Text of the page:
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    Pump jacks are seen at the Lukoil company owned Imilorskoye oil field, as the sun sets, outside the West Siberian city of Kogalym, Russia, January 25, 2016

    Putin's Crude Dreams: Russia Ready to Start Pricing its Own Oil

    © REUTERS / Sergei Karpukhin
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    President Vladimir Putin’s "dream" of Russia pricing its domestic-produced oil is on the verge of realization, Bloomberg reported.

    The plan includes the creation of an independent oil trading platform, Russia’s own crude benchmark as well as trading oil in rubles.

    The St. Petersburg International Mercantile Exchange (Spimex), the country’s largest commodity exchange, is courting international oil traders to join its emerging futures market. Spimex’s chairman is Igor Sechin, who is also CEO of the Russian oil giant Rosneft.

    The goal is to increase revenues from Urals crude by disconnecting the pricing mechanism from the Brent benchmark. Another goal is to stop quoting petroleum in US dollars.

    "The goal is to create a system where Russian oil is priced and traded in a fair and straightforward way," Spimex president Alexei Rybnikov said in an interview with Bloomberg.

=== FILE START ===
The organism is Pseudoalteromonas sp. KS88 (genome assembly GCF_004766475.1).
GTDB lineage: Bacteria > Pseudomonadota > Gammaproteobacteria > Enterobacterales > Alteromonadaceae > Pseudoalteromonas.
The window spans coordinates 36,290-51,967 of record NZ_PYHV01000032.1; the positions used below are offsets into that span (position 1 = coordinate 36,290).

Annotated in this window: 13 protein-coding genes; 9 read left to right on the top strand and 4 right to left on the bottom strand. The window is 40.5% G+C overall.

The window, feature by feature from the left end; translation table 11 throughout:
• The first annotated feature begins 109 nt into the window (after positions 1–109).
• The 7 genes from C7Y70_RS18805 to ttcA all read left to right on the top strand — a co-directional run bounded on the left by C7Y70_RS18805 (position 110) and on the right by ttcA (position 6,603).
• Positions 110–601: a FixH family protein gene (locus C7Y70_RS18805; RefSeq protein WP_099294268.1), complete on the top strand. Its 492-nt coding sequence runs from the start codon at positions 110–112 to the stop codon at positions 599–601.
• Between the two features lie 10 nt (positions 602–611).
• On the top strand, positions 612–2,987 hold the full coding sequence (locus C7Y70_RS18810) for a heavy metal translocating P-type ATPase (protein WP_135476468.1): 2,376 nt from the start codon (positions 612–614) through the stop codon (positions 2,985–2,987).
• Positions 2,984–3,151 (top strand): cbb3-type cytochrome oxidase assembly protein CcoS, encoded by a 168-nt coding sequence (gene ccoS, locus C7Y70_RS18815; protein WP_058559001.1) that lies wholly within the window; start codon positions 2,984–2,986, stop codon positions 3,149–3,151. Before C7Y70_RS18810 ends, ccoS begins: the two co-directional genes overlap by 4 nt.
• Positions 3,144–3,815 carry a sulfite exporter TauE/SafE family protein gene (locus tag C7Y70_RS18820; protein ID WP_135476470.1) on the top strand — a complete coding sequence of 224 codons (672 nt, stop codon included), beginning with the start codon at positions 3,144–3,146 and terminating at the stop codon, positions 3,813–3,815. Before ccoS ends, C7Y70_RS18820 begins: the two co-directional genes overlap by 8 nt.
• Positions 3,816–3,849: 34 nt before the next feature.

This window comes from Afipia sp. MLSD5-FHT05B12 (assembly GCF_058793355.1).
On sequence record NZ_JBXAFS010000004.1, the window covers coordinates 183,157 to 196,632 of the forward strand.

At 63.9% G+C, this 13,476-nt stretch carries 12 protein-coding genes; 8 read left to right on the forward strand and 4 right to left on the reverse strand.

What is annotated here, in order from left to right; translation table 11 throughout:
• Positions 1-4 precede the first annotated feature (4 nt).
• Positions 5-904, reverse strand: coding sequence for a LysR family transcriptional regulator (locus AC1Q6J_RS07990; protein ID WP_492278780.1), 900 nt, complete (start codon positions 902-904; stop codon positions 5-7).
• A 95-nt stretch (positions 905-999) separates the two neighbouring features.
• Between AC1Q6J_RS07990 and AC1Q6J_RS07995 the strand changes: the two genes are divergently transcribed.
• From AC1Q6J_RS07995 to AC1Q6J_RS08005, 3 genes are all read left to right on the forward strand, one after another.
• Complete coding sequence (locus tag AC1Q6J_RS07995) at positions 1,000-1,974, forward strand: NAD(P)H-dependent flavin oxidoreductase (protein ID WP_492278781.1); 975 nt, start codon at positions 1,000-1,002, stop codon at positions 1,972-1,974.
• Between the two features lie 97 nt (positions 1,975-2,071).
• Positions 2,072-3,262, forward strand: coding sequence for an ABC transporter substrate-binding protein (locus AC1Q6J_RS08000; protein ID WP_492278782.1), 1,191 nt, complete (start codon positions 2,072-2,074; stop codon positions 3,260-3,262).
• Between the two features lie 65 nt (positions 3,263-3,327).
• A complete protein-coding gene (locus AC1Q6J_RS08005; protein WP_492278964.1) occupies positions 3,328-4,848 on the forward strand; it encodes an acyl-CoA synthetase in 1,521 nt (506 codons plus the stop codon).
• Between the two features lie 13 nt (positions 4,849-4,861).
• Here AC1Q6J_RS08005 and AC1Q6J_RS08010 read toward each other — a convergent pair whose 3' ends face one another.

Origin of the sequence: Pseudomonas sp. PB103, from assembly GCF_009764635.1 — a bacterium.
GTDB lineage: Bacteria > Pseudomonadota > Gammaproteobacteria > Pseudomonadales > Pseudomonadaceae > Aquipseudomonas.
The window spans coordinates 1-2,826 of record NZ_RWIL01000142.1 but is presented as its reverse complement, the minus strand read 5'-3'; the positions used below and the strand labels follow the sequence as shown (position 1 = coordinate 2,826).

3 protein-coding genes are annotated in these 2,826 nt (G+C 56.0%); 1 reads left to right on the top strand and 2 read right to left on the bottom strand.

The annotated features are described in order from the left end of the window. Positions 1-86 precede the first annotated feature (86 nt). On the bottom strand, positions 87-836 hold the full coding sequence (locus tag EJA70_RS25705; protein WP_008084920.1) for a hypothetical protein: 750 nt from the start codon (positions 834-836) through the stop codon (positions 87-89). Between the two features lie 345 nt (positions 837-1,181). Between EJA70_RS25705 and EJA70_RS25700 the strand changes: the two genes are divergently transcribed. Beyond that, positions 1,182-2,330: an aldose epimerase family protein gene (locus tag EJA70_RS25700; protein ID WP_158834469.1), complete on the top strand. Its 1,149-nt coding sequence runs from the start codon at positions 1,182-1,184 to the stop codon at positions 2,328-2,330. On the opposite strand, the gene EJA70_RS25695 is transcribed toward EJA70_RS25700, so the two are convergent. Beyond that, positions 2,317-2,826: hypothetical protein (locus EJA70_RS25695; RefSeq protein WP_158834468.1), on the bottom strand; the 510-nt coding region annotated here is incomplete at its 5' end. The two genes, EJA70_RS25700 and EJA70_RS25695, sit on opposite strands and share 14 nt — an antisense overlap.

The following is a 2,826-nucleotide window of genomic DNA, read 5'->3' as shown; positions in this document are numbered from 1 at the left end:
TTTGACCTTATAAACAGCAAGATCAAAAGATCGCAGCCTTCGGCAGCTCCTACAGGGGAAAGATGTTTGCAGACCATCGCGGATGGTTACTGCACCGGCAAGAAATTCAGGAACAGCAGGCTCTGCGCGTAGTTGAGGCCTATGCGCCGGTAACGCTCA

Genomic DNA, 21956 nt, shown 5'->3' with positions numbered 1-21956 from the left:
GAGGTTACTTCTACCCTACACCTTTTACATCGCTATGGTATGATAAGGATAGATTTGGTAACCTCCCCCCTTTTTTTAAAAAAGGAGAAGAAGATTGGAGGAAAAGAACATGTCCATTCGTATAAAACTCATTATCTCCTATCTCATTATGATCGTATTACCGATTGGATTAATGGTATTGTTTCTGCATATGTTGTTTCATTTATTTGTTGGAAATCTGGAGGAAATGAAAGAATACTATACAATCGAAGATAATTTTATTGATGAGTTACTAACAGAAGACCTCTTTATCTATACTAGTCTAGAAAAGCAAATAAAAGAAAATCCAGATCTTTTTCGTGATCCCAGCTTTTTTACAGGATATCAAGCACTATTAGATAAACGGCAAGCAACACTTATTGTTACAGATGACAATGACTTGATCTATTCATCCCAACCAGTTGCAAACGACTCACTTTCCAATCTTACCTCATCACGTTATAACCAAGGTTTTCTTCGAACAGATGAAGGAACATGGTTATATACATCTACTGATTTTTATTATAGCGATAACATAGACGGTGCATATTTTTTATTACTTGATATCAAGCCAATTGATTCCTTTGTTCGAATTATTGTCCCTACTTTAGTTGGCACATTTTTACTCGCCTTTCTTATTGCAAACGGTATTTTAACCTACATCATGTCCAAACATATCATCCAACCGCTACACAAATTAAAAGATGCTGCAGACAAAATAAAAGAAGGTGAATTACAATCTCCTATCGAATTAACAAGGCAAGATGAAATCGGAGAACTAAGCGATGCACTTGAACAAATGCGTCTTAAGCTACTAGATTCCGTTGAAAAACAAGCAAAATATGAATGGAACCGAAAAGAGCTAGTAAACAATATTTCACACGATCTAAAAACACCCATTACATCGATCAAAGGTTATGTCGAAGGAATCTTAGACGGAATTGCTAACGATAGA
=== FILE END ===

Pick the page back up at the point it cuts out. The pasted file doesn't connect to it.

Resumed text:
Russia has long complained about the size of the discount for low quality Urals crude, compared to Brent prices. After oil slumped by half over the past two years Russia is now facing the risk of a growing budget deficit, due to falling dollar oil incomes.

    Having its own futures market would improve Russian oil prices, as well as help domestic companies generate extra revenue from trading, Rybnikov added.

    At the same time, analysts told Bloomberg that now it is too early to predict the success of the initiative.

    The Russian government’s system of approvals for shipping crude from different ports and pipelines could also mean subdued interest from western refiners, because some export volume adjustments could be politically motivated, Ehsan Ul-Haq, senior oil market analyst at KBC Energy Economics, was quoted as saying by Bloomberg.

    The volatility of the Russian ruble, which will be used for futures margins, also has caused concern among companies, he added.

    In order to attract foreign traders, the Russian Central Bank is preparing legislative measures to grant non-Russian companies access to exchange-traded commodities and their derivatives, the bank said in an e-mail. The financial regulator will help Spimex start using futures to price oil for exports.


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    dollar, oil price, energy, ruble, Urals, Brent, Russia
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